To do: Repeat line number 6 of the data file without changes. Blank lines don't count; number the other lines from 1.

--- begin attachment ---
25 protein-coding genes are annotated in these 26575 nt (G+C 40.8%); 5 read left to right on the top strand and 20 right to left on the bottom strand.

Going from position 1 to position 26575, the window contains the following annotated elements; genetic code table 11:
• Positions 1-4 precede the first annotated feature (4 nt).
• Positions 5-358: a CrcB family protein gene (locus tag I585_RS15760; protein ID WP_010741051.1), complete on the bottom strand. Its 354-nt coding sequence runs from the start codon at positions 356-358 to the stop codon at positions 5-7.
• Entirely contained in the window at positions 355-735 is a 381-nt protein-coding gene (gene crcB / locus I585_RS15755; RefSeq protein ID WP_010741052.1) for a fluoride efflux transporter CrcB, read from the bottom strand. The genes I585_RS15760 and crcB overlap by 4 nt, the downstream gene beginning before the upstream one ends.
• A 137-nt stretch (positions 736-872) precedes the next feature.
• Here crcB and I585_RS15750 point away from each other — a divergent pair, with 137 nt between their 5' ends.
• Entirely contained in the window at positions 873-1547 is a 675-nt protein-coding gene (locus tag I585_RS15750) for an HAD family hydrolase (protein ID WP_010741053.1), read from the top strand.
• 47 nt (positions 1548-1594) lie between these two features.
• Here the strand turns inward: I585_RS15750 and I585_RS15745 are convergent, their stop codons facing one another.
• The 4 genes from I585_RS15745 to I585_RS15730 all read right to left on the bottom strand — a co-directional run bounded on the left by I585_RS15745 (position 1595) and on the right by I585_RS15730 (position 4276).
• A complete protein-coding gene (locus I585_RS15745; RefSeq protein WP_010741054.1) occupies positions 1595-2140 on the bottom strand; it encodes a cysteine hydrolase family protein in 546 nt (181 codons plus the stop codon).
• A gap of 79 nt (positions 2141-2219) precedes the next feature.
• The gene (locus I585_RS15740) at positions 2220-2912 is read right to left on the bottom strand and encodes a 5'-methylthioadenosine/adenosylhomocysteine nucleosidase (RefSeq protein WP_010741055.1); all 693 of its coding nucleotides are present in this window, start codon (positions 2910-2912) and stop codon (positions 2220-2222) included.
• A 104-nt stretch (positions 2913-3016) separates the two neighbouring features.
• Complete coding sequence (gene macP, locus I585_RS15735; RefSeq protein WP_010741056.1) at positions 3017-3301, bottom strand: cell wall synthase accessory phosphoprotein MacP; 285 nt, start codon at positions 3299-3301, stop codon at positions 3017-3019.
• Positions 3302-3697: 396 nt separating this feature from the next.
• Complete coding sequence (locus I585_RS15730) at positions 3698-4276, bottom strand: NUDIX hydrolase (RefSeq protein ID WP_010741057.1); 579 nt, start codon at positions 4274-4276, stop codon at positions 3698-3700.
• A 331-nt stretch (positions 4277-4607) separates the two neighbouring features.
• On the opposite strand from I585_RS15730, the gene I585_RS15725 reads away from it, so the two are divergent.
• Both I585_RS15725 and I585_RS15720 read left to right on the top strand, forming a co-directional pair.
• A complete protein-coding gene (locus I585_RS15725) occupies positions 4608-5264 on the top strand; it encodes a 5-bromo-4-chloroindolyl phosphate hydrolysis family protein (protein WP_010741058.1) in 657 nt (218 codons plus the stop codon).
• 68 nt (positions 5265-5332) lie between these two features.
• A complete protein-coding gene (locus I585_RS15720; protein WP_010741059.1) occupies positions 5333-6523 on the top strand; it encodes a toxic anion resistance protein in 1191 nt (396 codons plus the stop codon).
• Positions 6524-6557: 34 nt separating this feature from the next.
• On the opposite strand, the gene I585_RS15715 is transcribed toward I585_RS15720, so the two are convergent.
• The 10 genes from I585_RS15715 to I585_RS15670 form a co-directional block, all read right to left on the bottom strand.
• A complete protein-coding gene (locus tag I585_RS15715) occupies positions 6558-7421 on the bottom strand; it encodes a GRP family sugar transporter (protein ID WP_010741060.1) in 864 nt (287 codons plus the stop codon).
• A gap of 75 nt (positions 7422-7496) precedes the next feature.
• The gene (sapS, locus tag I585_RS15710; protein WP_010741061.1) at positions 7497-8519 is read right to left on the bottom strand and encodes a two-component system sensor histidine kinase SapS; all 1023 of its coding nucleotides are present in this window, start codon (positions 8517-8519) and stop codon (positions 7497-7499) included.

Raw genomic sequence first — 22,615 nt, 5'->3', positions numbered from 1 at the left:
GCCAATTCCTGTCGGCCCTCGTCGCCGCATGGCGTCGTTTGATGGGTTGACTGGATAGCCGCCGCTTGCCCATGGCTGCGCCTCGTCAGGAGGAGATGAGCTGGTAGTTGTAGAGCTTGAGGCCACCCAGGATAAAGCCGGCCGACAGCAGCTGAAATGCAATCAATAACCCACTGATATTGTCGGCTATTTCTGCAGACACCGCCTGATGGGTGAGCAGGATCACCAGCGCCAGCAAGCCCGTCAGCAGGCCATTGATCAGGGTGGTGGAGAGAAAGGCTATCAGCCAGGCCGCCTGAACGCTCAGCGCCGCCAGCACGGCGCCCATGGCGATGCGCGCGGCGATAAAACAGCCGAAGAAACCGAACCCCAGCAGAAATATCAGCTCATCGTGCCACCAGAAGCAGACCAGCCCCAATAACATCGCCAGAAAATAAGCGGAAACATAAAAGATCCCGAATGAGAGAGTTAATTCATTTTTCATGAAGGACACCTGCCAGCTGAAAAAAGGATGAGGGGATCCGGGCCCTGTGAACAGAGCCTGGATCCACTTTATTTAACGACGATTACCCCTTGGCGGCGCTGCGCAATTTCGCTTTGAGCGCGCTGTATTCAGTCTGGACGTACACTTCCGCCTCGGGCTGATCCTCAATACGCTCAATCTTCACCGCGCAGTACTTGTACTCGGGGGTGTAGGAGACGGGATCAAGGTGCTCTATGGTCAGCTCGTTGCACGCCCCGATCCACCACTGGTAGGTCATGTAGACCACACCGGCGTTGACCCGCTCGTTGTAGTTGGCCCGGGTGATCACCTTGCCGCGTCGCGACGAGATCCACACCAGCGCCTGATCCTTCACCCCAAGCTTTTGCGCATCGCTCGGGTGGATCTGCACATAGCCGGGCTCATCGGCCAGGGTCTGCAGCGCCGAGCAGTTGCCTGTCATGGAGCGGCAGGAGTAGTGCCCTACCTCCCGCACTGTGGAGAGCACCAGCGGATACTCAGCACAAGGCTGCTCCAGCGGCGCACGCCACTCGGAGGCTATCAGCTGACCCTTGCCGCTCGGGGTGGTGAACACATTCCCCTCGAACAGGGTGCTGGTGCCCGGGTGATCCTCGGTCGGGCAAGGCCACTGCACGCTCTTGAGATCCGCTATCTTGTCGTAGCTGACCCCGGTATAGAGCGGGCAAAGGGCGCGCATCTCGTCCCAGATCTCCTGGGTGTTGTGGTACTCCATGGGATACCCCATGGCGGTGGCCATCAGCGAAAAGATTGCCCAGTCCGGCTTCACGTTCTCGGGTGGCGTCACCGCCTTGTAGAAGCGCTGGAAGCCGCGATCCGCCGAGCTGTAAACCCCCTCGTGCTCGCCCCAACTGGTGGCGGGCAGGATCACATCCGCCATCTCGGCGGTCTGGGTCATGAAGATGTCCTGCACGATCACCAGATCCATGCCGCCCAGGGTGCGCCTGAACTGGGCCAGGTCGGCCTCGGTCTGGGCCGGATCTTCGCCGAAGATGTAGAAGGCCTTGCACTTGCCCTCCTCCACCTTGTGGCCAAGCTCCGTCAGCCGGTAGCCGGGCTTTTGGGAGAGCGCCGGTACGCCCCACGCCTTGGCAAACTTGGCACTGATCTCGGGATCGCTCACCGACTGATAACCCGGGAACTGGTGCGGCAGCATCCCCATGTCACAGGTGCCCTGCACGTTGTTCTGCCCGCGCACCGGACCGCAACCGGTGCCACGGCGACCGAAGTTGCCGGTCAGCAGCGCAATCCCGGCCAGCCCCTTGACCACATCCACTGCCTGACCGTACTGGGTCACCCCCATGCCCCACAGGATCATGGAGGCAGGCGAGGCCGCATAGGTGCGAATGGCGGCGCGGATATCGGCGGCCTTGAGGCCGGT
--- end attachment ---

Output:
• A 137-nt stretch (positions 736-872) precedes the next feature.